• Outcomes that were significantly different at three months were still significantly different at six months
    • Outcomes that were significantly different at three months had returned to baseline values at 12 months.

 

 

Author Conclusion:
  • Patients with chronic diseases, including type 2 diabetes and CVD, who receive a single nutrition counseling session with an RD had improved clinical outcome measures compared with patients with the same chronic diseases who did not receive nutrition counseling. 
  • Continued need for RD visits after six months based upon small convenience sample of study population
  • Confirms value of nutrition intervention as an effective approach to treating type 2 diabetes and CVD.
Funding Source:
University/Hospital: University of Kentucky Summer Faculty Research Fellowship Program
Reviewer Comments:
  • Body weight is mislabeled in the table. It is defined as kilograms and it should be pounds.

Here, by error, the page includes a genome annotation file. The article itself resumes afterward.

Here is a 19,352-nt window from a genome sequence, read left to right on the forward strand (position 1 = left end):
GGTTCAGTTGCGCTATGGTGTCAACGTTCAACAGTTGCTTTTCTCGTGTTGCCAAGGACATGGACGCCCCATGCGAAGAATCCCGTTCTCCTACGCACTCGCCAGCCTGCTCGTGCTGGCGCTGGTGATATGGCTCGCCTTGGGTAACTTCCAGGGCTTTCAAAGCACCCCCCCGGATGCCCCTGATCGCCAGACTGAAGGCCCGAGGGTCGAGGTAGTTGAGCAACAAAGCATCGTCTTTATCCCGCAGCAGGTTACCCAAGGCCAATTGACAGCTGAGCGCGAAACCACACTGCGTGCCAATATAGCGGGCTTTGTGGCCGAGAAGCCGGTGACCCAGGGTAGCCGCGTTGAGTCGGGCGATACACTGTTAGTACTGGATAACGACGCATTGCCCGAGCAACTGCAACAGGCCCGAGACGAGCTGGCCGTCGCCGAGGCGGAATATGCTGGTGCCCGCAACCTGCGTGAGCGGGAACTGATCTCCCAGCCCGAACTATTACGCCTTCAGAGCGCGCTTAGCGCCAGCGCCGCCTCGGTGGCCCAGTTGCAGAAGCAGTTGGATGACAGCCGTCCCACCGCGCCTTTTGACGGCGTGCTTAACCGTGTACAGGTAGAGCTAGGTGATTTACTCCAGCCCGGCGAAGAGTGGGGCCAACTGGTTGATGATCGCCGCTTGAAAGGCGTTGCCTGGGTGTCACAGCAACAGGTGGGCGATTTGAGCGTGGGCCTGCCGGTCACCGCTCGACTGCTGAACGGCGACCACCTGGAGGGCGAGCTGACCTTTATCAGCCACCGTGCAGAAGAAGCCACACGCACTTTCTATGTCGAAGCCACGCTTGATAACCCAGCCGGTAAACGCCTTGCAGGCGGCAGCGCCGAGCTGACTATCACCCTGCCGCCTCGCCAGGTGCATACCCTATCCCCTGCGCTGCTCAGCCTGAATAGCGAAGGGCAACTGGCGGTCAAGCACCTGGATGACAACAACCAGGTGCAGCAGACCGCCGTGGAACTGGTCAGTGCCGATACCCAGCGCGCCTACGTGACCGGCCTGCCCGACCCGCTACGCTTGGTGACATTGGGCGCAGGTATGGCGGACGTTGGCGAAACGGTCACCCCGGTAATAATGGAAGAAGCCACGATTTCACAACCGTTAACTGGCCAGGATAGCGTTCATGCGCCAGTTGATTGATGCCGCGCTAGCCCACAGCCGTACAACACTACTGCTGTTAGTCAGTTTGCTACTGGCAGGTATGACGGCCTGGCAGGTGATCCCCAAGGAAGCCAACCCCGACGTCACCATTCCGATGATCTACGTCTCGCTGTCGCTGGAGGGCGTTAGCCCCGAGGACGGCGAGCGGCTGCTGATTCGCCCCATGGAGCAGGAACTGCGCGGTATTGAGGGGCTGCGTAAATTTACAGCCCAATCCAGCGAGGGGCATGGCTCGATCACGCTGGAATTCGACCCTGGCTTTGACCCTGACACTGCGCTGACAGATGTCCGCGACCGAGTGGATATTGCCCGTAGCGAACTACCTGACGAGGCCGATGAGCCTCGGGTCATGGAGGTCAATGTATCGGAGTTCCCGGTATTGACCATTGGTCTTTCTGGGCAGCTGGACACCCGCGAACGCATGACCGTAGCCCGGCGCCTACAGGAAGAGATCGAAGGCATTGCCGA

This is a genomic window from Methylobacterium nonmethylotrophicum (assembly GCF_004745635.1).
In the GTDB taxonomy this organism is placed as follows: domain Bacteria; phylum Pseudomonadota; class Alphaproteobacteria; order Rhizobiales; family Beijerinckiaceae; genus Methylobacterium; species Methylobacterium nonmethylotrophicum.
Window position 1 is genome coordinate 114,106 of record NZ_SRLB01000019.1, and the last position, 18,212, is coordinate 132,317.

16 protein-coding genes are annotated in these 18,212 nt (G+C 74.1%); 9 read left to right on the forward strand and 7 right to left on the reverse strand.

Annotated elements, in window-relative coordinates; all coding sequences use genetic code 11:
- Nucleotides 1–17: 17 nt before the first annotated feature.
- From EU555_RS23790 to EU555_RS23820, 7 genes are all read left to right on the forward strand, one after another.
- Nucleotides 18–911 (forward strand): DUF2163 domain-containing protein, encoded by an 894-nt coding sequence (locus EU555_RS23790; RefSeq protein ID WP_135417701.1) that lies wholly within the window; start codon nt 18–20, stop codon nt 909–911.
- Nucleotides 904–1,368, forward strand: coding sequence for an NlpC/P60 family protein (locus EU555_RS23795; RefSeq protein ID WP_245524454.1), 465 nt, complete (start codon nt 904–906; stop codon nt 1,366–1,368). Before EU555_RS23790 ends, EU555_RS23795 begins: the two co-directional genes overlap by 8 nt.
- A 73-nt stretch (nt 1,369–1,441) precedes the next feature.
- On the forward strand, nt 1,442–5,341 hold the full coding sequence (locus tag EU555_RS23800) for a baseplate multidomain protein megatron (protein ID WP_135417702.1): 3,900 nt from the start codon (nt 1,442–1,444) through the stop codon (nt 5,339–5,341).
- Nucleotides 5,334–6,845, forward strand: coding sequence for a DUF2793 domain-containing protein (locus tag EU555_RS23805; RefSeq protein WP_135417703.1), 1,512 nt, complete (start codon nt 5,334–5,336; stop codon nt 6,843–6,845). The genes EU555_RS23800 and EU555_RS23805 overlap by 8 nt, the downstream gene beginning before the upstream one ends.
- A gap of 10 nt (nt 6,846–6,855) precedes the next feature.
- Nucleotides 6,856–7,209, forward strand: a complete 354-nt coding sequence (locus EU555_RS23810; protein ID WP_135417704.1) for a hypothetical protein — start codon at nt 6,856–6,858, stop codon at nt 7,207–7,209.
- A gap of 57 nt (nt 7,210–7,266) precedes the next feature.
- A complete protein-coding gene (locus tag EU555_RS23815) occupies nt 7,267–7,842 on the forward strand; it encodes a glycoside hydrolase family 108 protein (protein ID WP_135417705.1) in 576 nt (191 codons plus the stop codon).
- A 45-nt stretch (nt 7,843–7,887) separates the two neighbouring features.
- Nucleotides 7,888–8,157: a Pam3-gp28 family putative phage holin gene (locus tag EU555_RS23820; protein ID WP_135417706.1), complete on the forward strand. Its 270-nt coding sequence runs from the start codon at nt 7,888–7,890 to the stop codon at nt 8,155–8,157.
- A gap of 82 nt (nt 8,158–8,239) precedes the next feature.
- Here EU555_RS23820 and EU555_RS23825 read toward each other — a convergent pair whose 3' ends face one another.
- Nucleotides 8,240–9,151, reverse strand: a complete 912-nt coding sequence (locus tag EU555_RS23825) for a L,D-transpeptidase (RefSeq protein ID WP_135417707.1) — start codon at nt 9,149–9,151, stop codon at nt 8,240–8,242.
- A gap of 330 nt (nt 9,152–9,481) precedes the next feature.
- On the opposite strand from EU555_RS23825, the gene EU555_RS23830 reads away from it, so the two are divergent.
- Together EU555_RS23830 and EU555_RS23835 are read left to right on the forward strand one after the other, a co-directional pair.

• No statistical explanation of patients with missing data
  • Provides adjusted measures for age and sex, although gender was not statistically different between groups
  • No control for confounding factors that play a role in disease outcomes, such as tobacco use or ethnicity
  • Unclear as to why statistical comparisons were not made between groups (MNT vs. non-MNT) with continuous clinical outcome data, only with nominal data 
  • No explanation of records not included in final sample size.
Quality Criteria Checklist: Primary Research
Relevance Questions
  1. Would implementing the studied intervention or procedure (if found successful) result in improved outcomes for the patients/clients/population group? (Not Applicable for some epidemiological studies) Yes